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Conservative Resurgence. 1974-1989. Healing and Drift, 1974-1981. A Ford, Not a Lincoln: Gerald R. Ford (president, 1974-1977) Member of House of Representatives from Michigan since 1949; rose to House minority leader Named vice-president in 1973 to replace Spiro Agnew.

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healing and drift 1974 1981
Healing and Drift, 1974-1981
  • A Ford, Not a Lincoln: Gerald R. Ford (president, 1974-1977)
    • Member of House of Representatives from Michigan since 1949; rose to House minority leader
    • Named vice-president in 1973 to replace Spiro Agnew
slide3
The Nixon pardon, Sept. 8, 1974
    • Ford hoped to help the nation heal from Vietnam and Watergate
    • Pardon not popular with American public, hurt Ford politically
slide4
Ford’s Foreign Policy
    • Communist victories in Laos, Cambodia, and Vietnam, 1975
    • Henry Kissinger as Secretary of State
      • Continued détente with the Soviets
      • Shuttle diplomacy in the Middle East
    • Committee on the Present Danger
      • Formed in 1976
      • Critical of détente; dissatisfied with Ford & Kissinger
slide5
Domestic Problems
    • Energy Crisis
      • Triggered by OPEC’s oil embargo in 1973-74
      • Rising prices, gas lines; indicative of America’s growing dependence on foreign energy sources
slide6
“Stagflation”: Inflation and Recession
    • Worst economic situation since the 1930s
    • “Whip Inflation Now!” (WIN!)
      • Ford urged Americans to slow inflation by refusing to buy high-priced goods and ceasing to demand higher wages
      • Campaign ridiculed from the start
slide7
The Peanut Farmer from Plains: James Earl (Jimmy) Carter (president, 1977-1981)
    • The Election of 1976
      • Carter, former governor of Georgia, presented himself as a trustworthy “outsider”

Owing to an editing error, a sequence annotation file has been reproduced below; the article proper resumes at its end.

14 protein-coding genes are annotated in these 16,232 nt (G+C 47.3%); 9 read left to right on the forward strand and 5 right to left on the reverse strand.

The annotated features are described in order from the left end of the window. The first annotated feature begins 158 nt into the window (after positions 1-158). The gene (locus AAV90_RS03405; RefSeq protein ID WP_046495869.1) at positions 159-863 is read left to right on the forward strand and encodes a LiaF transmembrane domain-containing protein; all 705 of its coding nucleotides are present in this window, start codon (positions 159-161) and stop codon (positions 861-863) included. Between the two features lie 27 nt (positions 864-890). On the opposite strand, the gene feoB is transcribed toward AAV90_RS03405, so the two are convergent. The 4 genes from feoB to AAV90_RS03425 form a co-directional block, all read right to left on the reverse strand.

• Defeated Ford in a close election
slide8
Carter’s Foreign Policy
    • Panama Canal Treaty, 1977
      • Negotiations begun in 1960s to transfer control of the canal to Panamanians
      • Senate ratified treaty by one vote in 1978
        • Guaranteed permanent neutrality of the canal itself
        • Gradually transferred sovereignty over the canal to Panama; completed Dec. 31, 1999
slide9
Camp David Accords, 1978
    • Carter negotiated peace agreement between Egypt’s Anwar Sadat and Israel’s Menachem Begin in 1978
    • Treaty signed following year; Sadat assassinated by Islamic militants in 1981
slide10
End of Détente
    • Relations with Soviets worsened
      • Carter’s focus on human rights
      • SALT II treaty negotiated and signed, but withdrawn from Senate consideration when Soviet Union invaded Afghanistan in December 1979
slide11
Iran Hostage Crisis, 1979-1981
    • Repressive regime of Shah Reza Pahlavi, a Cold War ally of the U.S., overthrown in Islamic revolution led by the Ayatollah Ruhollah Khomeini
    • American embassy in Tehran overwhelmed by Khomeini supporters
    • More than fifty hostages held for 444 days (released January 20, 1981)
slide12
Domestic Crises
    • Inflation (14.5 percent in January 1980)
    • Unemployment near 8 percent in 1980
    • Energy crisis
      • American auto makers struggling against more efficient imports
      • Dependence on imported oil
      • Price of fossil fuel-based electricity rose by 200 percent and more
      • Accident at Three Mile Island nuclear power plant
morning in america the reagan years 1981 1989
“Morning in America”: The Reagan Years, 1981-1989
  • Ronald Wilson Reagan (1911-) and the Election of 1980
    • Hollywood career: only president who was ever head of a union (Screen Actors’ Guild)
    • Began turning away from Democratic party and toward conservative anti-communism in late 1940s
    • Elected governor of California, 1966, 1970